Monday, January 02, 2012

California Scientists Release Citrus Psyllid Predator

Tamarixia radiata
California scientists just released the Tamarixia radiata - a predator wasp that attacks our dreaded Asian citrus psyllid.

UC Riverside Executive Vice Chancellor Dallas Rabenstein and Mark Hoddle, the director of the Center for Invasive Species Research, released Tamarixia radiata – tiny, stingless parasitic wasps that lay eggs in ACP nymphs – in a citrus grove near the UCR Botanic Gardens. A total of 281 wasps (95 males and 186 females) were released.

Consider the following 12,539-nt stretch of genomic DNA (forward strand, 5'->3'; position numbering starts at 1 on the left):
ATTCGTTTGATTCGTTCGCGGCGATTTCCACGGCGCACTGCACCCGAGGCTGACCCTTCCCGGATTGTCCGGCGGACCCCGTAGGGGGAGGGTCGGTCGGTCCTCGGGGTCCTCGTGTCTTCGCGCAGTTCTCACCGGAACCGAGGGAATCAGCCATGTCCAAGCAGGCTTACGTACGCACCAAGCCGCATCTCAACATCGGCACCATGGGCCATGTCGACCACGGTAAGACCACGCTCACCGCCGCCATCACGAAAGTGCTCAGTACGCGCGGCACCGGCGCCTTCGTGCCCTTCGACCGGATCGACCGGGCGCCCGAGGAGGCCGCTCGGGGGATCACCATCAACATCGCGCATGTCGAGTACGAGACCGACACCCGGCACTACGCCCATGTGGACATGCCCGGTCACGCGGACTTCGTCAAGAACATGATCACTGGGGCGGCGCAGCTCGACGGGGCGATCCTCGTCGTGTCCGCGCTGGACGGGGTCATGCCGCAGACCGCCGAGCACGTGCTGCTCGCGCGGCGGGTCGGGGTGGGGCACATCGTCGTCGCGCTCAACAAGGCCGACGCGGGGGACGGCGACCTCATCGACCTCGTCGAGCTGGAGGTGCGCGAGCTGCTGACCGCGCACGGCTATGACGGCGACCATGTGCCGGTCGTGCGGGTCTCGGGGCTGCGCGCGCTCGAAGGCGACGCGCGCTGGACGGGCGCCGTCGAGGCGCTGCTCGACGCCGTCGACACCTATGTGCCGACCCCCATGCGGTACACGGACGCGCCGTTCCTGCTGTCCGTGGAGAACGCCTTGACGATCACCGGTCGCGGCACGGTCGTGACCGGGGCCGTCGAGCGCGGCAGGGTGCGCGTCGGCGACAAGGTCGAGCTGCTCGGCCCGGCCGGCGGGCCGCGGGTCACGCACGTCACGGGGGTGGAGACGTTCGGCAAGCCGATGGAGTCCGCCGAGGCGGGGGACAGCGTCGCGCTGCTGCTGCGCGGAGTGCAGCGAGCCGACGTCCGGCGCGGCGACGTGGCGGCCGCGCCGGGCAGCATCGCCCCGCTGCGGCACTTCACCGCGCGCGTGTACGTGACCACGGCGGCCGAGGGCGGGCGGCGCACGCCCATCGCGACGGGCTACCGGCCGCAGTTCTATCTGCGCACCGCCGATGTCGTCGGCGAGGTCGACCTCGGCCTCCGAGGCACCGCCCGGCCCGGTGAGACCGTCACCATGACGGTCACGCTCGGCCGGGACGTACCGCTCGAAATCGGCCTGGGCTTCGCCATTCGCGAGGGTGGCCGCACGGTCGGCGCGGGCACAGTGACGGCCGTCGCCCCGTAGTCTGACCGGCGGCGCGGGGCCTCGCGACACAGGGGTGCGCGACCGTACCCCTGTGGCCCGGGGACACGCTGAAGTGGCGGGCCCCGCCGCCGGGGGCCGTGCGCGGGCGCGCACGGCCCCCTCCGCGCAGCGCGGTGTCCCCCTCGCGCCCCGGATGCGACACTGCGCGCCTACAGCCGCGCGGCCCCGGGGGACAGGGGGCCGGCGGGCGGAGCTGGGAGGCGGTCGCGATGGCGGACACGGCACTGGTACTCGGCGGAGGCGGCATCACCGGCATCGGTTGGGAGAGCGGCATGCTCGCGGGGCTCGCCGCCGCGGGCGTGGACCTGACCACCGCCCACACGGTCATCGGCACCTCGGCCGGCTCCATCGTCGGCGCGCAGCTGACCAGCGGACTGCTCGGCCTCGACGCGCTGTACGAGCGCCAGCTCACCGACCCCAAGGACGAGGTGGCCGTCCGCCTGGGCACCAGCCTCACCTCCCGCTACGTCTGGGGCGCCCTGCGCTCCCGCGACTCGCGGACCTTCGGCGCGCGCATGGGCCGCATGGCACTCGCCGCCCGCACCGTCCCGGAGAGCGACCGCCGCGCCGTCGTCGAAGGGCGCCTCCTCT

Over the next several years, UCR and California Department of Agriculture Food and Agriculture (CDFA) scientists will raise thousands of Tamarixia for release throughout California. The Tamarixia larvae will eat the ACP nymphs, killing them, and emerge as adults about 12 days later. Adult female Tamarixia also eat other ACP nymphs, killing many in the process.
Read more.

Management of Asian Citrus Psyllid - IFAS

Tamarixia radiata - life cycle - Cornell

Why Are My Citrus Leaves Curling?

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